Brexit showdown: Should Britain opt in or out of European Union?

British Prime Minister David Cameron arrives at the EU council headquarters on Feb 19, 2016, for a second day of a European Union leaders summit addressing the talks about the so-called Brexit and the migrants crisis, in Brussels, Belgium.
British Prime Minister David Cameron arrives at the EU council headquarters on Feb 19, 2016, for a second day of a European Union leaders summit addressing the talks about the so-called Brexit and the migrants crisis, in Brussels, Belgium.-- PHOTO: REUTERS
Mayor of London Boris Johnson speaks to reporters after announcing that he is to campaign to leave the EU, on Feb 21, 2016.
Mayor of London Boris Johnson speaks to reporters after announcing that he is to campaign to leave the EU, on Feb 21, 2016.PHOTO: EPA

The campaign for Britain to leave or stay as part of the European Union (EU) is in full swing ahead of a membership referendum on June 23.

This comes after Prime Minister David Cameron sealed a deal for "special status" in the EU on Friday ( Feb 19) , paving the way for him to push for Britain to stay in the bloc.

But his campaign has got off a tough start as dozens of his Conservative Party members, including London mayor Boris Johnson, back Britain's exit from the EU, also know as "Brexit".

Here's what you should know about the issue:

What's in the Britain-EU deal?

Immigration

What Mr Cameron wanted: To make EU migrants to Britain wait four years before claiming in-work benefits and state-subsidised housing. He also wanted to stop EU migrants from claiming child benefit and sending it back to their families overseas.

What he got: An "emergency brake" for seven years on certain benefit payments to newly arriving EU migrant workers. A system to be implemented will tie the amount of benefits EU migrants in Britain can claim for their children still living in their home country to local conditions there.

Sovereignty

What Mr Cameron wanted: To opt out of the commitment to "ever closer union", a central pillar of the European project, in a "legally binding and irreversible" way. He sought an enhanced role for national parliaments.

What he got: A carve-out on the issue of ever-closer union - treaties will be changed in future to make clear Britain is not committed to this. A "red card" measure would allow a group of national parliaments - making up more than 55 per cent of the 28 parliaments - to be able to veto EU legislation.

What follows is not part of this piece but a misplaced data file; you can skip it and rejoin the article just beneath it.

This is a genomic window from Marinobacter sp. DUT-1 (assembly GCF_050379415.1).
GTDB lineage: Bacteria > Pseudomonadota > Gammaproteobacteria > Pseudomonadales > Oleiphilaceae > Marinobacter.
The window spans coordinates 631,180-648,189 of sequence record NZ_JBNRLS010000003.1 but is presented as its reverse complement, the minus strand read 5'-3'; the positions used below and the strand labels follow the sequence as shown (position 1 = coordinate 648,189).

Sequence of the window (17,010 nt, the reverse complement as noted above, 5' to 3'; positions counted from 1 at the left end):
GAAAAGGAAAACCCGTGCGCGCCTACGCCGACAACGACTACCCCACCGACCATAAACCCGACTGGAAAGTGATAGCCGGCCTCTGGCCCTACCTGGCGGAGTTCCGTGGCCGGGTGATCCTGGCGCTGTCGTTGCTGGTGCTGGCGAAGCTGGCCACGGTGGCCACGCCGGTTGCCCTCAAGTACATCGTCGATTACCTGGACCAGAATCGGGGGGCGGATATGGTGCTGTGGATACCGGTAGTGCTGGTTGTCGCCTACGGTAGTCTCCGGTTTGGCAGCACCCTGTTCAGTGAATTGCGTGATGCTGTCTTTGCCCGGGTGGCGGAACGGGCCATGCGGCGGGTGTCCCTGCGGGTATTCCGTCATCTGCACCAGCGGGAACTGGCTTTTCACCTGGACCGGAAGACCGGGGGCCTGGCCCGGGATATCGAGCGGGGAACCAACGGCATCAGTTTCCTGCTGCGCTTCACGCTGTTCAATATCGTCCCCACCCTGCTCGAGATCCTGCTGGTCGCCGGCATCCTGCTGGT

Economic governance

What Mr Cameron wanted: To ensure the EU does not use Britain's status as a non-euro zone country against it. He asked for a series of "legally binding principles", including recognition that the EU has more than one currency and that non-euro zone countries should not face discrimination.

What he got: Protections to prevent the City of London from being discriminated against by euro zone states. While Mr Cameron claimed the EU had recognised more than one currency "for the first time", the language in the agreement is vague. European Commission chief Jean-Claude Juncker insisted the deal did not include giving London a veto over euro zone issues. Competitiveness

What Mr Cameron wanted: To cut red tape for business. He urged the bloc to go further in ensuring the free flow of capital, goods and services so as to boost the economy.

What he got: Mr Juncker has made improving EU competitiveness a priority so this area presents less of a problem, with the bloc agreeing to "enhance competitiveness" and take "concrete steps" to improve.

What are some pros and cons of EU membership?

One of the biggest advantages is free trade between member nations, making it easier and cheaper for British companies to export their goods to Europe. Some business leaders think the boost to income outweighs the billions of pounds in membership fees Britain would save if it leaves the EU.

Free movement of people across the EU also opens up job opportunities for British workers willing to travel and makes it relatively easy for companies to employ workers from other EU countries.